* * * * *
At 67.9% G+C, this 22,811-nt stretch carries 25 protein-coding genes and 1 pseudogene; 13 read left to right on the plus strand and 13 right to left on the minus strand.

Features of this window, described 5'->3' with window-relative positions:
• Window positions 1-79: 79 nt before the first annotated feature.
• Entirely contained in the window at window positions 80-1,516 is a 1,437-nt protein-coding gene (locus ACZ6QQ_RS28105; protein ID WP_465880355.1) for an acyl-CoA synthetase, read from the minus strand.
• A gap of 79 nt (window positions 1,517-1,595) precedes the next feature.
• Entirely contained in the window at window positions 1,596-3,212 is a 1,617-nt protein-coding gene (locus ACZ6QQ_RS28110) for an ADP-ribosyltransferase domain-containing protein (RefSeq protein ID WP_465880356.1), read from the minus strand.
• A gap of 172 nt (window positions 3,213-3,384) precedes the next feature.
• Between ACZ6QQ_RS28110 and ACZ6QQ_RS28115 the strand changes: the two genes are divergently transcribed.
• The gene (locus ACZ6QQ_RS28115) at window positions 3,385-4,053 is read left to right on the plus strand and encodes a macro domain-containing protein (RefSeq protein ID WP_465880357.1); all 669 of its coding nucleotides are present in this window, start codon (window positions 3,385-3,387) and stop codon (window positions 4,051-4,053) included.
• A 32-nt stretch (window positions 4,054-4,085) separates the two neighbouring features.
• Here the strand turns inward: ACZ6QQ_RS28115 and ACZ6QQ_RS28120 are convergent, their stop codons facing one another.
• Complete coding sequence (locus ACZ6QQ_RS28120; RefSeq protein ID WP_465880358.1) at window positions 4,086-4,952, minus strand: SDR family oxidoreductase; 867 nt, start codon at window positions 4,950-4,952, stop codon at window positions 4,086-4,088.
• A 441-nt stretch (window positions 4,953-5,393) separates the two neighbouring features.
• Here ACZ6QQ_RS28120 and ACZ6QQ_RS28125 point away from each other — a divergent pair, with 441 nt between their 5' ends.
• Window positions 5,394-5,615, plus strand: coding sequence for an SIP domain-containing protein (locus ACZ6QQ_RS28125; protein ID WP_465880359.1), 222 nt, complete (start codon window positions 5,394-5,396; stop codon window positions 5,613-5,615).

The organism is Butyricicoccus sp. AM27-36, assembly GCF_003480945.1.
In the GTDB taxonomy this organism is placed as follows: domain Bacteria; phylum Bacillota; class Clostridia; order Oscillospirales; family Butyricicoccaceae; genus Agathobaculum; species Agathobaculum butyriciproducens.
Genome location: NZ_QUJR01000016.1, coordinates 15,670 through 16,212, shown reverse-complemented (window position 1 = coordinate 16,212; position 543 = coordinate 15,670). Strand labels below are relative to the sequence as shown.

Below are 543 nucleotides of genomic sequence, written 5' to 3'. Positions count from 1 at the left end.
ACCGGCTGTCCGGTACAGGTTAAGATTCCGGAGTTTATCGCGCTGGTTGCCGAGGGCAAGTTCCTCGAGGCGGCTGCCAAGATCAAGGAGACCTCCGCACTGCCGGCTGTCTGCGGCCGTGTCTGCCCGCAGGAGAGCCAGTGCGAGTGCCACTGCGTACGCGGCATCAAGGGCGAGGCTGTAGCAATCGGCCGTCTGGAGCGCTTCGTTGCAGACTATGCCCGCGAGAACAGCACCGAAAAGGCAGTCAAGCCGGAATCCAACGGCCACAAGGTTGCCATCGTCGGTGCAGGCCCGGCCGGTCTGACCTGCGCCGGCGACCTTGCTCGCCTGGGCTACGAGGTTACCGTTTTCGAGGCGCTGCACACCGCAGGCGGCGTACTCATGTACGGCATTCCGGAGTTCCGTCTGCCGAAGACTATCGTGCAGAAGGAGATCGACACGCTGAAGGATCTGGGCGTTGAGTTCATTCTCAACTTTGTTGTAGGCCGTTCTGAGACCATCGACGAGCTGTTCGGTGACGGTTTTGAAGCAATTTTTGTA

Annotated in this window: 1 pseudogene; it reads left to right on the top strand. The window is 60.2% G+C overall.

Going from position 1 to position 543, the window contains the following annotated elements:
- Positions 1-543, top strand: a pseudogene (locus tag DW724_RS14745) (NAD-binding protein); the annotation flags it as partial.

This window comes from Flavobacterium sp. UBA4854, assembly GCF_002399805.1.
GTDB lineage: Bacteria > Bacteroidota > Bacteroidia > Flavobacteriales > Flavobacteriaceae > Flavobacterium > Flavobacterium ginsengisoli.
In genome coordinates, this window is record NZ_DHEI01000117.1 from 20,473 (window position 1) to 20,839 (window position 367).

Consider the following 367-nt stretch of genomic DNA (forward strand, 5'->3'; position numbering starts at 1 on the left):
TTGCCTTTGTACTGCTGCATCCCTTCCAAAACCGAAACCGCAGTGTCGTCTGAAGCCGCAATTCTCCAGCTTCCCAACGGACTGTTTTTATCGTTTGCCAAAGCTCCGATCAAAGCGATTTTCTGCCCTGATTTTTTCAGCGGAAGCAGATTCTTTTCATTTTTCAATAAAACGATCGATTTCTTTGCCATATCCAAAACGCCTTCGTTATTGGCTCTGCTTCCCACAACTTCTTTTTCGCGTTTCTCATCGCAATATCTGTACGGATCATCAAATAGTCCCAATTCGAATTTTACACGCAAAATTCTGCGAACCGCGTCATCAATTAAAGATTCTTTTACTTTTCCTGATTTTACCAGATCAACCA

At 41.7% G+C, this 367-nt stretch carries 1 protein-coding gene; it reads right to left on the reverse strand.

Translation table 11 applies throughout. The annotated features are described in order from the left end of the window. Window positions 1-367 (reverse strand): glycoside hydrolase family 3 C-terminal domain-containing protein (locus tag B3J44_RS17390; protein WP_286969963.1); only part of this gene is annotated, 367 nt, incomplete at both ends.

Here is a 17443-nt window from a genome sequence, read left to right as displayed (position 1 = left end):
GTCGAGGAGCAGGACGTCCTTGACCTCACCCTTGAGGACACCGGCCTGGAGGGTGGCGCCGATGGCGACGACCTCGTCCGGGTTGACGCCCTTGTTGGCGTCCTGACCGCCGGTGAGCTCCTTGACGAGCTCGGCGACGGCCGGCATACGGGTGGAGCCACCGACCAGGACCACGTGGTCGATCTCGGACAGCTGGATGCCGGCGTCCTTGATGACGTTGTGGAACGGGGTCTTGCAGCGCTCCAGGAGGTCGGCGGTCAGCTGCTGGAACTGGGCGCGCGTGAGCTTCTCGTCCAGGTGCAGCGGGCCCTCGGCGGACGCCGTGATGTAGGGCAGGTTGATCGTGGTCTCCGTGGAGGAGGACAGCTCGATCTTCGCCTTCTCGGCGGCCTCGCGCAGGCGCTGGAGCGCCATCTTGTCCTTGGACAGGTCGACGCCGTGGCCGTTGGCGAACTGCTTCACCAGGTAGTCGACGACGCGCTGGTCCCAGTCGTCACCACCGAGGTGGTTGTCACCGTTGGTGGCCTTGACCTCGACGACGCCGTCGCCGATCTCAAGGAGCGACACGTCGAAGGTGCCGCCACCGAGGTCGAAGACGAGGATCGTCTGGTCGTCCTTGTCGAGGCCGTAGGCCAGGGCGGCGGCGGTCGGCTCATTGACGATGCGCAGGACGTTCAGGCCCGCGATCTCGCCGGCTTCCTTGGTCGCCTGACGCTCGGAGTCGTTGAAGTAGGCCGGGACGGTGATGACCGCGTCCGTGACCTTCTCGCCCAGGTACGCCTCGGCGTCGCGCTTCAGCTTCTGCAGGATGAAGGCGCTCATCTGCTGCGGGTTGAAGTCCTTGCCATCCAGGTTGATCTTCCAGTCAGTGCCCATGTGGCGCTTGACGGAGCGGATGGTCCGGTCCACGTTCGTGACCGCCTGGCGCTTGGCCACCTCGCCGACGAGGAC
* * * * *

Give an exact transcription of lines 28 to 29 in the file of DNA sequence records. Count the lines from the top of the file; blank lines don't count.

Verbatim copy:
TTGCCTTTGTACTGCTGCATCCCTTCCAAAACCGAAACCGCAGTGTCGTCTGAAGCCGCAATTCTCCAGCTTCCCAACGGACTGTTTTTATCGTTTGCCAAAGCTCCGATCAAAGCGATTTTCTGCCCTGATTTTTTCAGCGGAAGCAGATTCTTTTCATTTTTCAATAAAACGATCGATTTCTTTGCCATATCCAAAACGCCTTCGTTATTGGCTCTGCTTCCCACAACTTCTTTTTCGCGTTTCTCATCGCAATATCTGTACGGATCATCAAATAGTCCCAATTCGAATTTTACACGCAAAATTCTGCGAACCGCGTCATCAATTAAAGATTCTTTTACTTTTCCTGATTTTACCAGATCAACCA

At 41.7% G+C, this 367-nt stretch carries 1 protein-coding gene; it reads right to left on the reverse strand.